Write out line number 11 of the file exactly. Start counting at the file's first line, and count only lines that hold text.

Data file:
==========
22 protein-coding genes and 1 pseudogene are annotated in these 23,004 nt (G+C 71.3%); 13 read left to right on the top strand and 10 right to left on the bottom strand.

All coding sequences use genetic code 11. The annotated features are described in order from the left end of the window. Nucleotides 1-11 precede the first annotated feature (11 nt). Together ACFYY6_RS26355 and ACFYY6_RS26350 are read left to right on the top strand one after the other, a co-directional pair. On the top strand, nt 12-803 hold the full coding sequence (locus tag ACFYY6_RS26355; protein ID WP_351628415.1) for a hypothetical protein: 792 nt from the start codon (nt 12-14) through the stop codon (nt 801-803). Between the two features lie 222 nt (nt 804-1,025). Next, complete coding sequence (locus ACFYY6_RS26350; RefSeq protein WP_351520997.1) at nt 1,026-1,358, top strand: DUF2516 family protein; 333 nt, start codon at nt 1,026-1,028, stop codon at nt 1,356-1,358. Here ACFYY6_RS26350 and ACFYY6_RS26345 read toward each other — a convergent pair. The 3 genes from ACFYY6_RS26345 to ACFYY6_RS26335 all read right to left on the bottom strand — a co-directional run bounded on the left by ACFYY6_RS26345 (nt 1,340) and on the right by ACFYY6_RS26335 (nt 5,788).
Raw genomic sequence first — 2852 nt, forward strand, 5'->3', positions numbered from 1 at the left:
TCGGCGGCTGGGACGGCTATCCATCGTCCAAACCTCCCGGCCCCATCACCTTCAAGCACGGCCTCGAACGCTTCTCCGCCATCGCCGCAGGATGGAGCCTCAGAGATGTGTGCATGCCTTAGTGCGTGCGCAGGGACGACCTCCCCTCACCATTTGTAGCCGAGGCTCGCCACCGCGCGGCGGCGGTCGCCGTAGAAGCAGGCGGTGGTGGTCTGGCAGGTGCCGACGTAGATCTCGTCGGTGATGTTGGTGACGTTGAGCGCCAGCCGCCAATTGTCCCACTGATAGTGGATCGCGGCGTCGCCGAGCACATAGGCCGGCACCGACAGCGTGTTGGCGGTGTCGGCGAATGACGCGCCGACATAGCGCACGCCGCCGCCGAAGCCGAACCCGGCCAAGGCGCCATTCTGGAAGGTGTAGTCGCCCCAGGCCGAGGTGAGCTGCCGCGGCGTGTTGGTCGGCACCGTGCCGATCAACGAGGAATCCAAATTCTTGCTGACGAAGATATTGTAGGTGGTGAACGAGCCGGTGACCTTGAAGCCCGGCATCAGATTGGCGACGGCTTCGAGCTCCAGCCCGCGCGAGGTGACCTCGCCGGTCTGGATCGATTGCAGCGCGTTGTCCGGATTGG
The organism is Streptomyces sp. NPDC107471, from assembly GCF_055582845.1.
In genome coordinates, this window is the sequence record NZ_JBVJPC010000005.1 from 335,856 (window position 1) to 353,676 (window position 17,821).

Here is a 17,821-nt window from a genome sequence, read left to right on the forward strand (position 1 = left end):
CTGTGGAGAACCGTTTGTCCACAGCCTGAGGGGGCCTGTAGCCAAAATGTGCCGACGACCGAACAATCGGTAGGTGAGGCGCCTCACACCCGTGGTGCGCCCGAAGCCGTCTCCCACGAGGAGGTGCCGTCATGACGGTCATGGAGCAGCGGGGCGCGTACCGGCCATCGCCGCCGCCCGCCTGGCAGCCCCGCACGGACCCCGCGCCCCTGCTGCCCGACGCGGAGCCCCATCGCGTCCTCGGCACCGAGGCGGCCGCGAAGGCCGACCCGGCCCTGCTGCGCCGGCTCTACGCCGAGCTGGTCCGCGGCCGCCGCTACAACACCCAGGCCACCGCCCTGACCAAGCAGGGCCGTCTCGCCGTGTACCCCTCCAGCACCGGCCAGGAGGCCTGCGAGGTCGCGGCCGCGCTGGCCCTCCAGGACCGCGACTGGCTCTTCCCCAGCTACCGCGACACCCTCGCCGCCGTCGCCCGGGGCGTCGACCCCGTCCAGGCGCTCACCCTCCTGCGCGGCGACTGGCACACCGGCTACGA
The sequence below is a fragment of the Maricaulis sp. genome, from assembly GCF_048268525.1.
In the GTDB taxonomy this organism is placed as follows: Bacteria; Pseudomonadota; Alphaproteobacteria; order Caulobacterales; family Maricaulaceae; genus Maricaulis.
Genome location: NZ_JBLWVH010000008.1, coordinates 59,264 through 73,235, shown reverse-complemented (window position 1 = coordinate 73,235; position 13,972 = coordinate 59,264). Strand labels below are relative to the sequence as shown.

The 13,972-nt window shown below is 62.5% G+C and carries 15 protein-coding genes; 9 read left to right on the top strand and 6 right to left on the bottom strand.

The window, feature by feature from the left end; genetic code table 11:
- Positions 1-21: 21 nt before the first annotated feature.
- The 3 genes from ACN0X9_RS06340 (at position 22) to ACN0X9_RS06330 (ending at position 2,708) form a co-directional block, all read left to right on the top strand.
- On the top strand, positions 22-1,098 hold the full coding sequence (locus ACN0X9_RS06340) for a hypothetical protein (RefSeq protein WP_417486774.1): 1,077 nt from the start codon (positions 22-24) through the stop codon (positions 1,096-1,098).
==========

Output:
Genome location: NZ_JBLWVH010000008.1, coordinates 59,264 through 73,235, shown reverse-complemented (window position 1 = coordinate 73,235; position 13,972 = coordinate 59,264). Strand labels below are relative to the sequence as shown.